At least I’ll be able to tell future generations that I got to see Dawkins play in person. Because he truly is a special guy. I can’t think of anyone else who has retired this offseason who could possibly prevent him from being a first ballot Hall of Famer, but it shouldn’t matter, because he should be.

      1. Anthony says:

        To clarify – the ‘That was bad luck’ was referring to JJ passing, and the ‘This was a bad decision…’ was referring to letting Dawkins walk.

  9. Corry says:

    I was over Dawk leaving…then I watched that video.

  10. FrenchEagles says:

    Do you realize, that all the good moves in the 2009 offseason are on the offensive side? It’s really a switch for me: we lost Dawkins, the symbol of the aggressive defense, and built a new young offense that shines today. But we still have to build a defense with a real identity…

  11. Rickydiculous says:

    The very fact that you can write this sentence – “This isn’t some “Weapon X” montage full of Dawkins suplexing various Redskins.” – is a testament to how awesome Dawk was.

    However, the fact that he left for Denver allowed me to see him live at Wembley a couple of years ago, and that ranks up there with my most memorable sporting experiences…

  12. Dawkins was an amzing player an someone who I always hated to play against as a Boy’s fan…his departure from Philly put them in the same boat as Woody’s did from us….his wisdom, maturity, and all around leadership skills are what made your secondary top notch for so many years…..I dare say that if BDawk had been around last year your secondary and defense would have gelled much more quickly and produced a different outcome than what transpired….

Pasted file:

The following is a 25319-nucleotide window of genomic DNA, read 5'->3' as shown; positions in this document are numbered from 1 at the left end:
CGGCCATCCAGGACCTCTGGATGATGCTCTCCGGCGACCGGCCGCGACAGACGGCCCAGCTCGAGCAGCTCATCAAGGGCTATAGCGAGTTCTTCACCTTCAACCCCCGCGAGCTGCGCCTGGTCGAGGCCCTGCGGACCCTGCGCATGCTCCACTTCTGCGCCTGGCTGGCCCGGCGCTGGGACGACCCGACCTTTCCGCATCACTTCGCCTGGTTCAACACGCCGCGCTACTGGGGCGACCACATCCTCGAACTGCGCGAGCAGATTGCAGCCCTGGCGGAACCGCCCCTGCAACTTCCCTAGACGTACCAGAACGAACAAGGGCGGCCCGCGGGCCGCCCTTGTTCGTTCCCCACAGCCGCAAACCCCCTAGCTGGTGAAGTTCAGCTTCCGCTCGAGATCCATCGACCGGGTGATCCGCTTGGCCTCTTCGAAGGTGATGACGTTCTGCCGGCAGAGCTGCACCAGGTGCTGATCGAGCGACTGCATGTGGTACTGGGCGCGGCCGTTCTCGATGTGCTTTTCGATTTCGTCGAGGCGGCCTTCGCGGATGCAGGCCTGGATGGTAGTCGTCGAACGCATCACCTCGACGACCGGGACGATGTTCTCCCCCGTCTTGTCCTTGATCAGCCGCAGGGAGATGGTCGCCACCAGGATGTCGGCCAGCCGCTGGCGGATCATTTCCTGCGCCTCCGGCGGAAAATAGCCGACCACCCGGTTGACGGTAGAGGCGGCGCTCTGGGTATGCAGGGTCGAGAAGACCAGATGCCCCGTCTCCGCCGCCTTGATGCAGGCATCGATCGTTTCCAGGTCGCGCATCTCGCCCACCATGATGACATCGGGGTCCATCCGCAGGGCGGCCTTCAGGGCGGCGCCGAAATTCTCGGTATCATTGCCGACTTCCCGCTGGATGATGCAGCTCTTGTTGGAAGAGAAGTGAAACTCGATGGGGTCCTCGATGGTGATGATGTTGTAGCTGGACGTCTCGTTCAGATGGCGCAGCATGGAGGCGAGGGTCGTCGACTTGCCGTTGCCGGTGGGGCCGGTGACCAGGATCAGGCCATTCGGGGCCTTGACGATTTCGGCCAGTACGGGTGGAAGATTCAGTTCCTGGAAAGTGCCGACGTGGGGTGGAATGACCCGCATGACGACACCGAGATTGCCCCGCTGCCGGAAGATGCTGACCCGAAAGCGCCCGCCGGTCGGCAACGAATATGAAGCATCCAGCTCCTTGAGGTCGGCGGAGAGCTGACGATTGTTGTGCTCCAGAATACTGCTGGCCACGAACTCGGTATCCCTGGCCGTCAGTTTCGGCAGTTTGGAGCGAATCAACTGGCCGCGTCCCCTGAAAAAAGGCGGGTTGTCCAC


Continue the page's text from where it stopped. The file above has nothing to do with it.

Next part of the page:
13. ICDogg says:

    I still haven’t gotten over the Eagles trading a 1st rounder for Ron Solt.

  14. Number5 says:

    1st ballot Hall of Famer and easily top 5 safety ever to play the position. Maybe even the best.

  15. bdawk4ever says:

    I disagree about the money point. Sure the Eagles COULD have paid them, but I’m okay that they didn’t want too. And Dawkins isn’t innocent here either. He could’ve accepted less money to stay here, but he didn’t.

    So I’m definitely on step 5.

    1. brisulph says:

      It’s a business… Eagles just made a poor decision to not give him a bit of the dough they had room to do so. That said, Dawkins also made his smart business decision, got some extra cash to retire on.

  16. Euler.is.a.pimp says: